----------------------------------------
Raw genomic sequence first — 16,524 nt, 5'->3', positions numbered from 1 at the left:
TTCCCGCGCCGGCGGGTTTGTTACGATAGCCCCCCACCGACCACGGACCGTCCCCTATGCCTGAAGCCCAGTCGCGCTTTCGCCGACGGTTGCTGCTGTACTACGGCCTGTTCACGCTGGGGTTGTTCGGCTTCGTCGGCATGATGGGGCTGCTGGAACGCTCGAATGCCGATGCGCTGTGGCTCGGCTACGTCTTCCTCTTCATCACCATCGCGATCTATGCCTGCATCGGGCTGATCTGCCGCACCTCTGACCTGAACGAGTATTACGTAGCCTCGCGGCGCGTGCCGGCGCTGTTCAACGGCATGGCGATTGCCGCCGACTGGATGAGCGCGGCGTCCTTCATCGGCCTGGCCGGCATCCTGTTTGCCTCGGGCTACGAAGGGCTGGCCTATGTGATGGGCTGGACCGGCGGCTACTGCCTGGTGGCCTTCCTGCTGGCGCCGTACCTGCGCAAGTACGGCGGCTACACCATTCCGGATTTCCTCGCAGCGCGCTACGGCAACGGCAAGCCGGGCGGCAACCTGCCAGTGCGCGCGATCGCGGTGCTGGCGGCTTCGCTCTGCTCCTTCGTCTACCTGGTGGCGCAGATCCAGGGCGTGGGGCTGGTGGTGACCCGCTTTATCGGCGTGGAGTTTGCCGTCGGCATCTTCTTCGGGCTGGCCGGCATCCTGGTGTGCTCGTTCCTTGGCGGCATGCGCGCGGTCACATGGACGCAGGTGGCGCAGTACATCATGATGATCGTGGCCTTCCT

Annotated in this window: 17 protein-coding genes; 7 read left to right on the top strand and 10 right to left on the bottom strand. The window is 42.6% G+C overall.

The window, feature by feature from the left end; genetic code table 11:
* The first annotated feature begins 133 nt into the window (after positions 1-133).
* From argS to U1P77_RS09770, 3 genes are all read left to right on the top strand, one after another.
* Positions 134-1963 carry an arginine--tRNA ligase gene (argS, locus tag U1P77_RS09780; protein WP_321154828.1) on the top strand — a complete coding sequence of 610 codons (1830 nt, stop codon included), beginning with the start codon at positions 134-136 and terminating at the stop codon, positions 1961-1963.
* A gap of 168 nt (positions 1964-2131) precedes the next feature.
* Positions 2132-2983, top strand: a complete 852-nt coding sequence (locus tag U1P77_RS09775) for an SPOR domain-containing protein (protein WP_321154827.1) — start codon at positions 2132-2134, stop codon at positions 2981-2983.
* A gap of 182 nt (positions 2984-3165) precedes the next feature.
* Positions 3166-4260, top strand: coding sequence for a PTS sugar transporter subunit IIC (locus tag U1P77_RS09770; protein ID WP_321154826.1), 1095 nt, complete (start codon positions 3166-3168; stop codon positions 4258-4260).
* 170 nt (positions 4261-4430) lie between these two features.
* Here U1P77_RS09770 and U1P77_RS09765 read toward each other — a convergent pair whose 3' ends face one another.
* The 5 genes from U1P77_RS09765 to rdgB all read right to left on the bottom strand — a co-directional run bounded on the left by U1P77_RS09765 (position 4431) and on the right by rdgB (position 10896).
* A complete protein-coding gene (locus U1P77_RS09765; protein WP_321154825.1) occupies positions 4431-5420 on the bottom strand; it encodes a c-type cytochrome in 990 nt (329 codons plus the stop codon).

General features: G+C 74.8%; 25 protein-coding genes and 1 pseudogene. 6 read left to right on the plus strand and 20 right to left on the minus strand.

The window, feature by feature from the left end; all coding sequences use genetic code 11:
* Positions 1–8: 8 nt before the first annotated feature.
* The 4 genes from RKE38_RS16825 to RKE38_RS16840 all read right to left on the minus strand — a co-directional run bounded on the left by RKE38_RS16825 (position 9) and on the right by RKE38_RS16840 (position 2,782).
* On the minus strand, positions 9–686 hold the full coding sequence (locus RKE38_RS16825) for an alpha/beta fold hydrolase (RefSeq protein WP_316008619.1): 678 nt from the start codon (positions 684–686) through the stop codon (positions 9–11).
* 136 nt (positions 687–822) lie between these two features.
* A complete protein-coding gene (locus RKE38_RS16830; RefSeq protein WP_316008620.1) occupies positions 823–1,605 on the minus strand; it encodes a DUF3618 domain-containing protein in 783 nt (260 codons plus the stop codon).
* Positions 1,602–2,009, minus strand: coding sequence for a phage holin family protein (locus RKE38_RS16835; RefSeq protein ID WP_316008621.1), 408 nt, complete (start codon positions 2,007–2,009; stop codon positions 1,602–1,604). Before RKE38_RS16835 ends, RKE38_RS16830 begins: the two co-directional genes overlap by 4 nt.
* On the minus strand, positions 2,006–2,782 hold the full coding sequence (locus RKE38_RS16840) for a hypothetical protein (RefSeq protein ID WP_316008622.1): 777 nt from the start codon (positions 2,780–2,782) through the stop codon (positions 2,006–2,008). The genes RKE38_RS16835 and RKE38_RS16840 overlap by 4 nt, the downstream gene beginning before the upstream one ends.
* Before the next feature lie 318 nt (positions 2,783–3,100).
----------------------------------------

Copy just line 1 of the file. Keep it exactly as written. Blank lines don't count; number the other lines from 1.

Raw genomic sequence first — 16,524 nt, 5'->3', positions numbered from 1 at the left: